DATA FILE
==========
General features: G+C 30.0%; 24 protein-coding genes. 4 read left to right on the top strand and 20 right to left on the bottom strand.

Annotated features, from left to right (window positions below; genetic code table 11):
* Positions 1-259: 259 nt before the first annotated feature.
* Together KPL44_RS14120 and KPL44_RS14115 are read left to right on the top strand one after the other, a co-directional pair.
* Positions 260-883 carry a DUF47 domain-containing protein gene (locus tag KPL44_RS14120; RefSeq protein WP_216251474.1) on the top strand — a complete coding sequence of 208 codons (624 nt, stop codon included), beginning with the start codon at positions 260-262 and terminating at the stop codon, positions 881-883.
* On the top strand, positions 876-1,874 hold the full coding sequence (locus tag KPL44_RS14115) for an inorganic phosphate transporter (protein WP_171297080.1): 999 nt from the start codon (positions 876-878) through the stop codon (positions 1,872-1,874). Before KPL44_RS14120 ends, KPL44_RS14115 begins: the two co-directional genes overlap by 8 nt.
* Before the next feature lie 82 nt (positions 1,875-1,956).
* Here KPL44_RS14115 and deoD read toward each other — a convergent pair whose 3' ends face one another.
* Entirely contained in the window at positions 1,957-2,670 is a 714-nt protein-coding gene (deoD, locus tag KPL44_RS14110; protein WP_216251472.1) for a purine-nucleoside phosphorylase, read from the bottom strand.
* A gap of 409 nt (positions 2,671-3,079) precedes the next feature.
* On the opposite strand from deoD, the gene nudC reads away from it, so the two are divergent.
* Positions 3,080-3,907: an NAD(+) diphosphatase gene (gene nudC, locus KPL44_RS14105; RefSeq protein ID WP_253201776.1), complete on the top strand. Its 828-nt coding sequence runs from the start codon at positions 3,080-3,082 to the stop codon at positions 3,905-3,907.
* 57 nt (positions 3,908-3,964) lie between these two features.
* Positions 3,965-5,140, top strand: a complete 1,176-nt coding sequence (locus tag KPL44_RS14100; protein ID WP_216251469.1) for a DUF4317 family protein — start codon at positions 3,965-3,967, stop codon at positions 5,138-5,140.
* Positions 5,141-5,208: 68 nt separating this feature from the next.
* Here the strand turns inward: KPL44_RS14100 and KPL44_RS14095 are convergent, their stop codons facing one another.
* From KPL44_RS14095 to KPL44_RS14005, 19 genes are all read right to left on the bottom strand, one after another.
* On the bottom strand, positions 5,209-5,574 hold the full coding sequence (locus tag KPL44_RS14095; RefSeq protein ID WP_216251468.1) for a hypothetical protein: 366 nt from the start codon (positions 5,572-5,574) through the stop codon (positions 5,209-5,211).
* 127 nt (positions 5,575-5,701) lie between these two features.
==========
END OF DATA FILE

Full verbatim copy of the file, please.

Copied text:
General features: G+C 30.0%; 24 protein-coding genes. 4 read left to right on the top strand and 20 right to left on the bottom strand.

Annotated features, from left to right (window positions below; genetic code table 11):
* Positions 1-259: 259 nt before the first annotated feature.
* Together KPL44_RS14120 and KPL44_RS14115 are read left to right on the top strand one after the other, a co-directional pair.
* Positions 260-883 carry a DUF47 domain-containing protein gene (locus tag KPL44_RS14120; RefSeq protein WP_216251474.1) on the top strand — a complete coding sequence of 208 codons (624 nt, stop codon included), beginning with the start codon at positions 260-262 and terminating at the stop codon, positions 881-883.
* On the top strand, positions 876-1,874 hold the full coding sequence (locus tag KPL44_RS14115) for an inorganic phosphate transporter (protein WP_171297080.1): 999 nt from the start codon (positions 876-878) through the stop codon (positions 1,872-1,874). Before KPL44_RS14120 ends, KPL44_RS14115 begins: the two co-directional genes overlap by 8 nt.
* Before the next feature lie 82 nt (positions 1,875-1,956).
* Here KPL44_RS14115 and deoD read toward each other — a convergent pair whose 3' ends face one another.
* Entirely contained in the window at positions 1,957-2,670 is a 714-nt protein-coding gene (deoD, locus tag KPL44_RS14110; protein WP_216251472.1) for a purine-nucleoside phosphorylase, read from the bottom strand.
* A gap of 409 nt (positions 2,671-3,079) precedes the next feature.
* On the opposite strand from deoD, the gene nudC reads away from it, so the two are divergent.
* Positions 3,080-3,907: an NAD(+) diphosphatase gene (gene nudC, locus KPL44_RS14105; RefSeq protein ID WP_253201776.1), complete on the top strand. Its 828-nt coding sequence runs from the start codon at positions 3,080-3,082 to the stop codon at positions 3,905-3,907.
* 57 nt (positions 3,908-3,964) lie between these two features.
* Positions 3,965-5,140, top strand: a complete 1,176-nt coding sequence (locus tag KPL44_RS14100; protein ID WP_216251469.1) for a DUF4317 family protein — start codon at positions 3,965-3,967, stop codon at positions 5,138-5,140.
* Positions 5,141-5,208: 68 nt separating this feature from the next.
* Here the strand turns inward: KPL44_RS14100 and KPL44_RS14095 are convergent, their stop codons facing one another.
* From KPL44_RS14095 to KPL44_RS14005, 19 genes are all read right to left on the bottom strand, one after another.
* On the bottom strand, positions 5,209-5,574 hold the full coding sequence (locus tag KPL44_RS14095; RefSeq protein ID WP_216251468.1) for a hypothetical protein: 366 nt from the start codon (positions 5,572-5,574) through the stop codon (positions 5,209-5,211).
* 127 nt (positions 5,575-5,701) lie between these two features.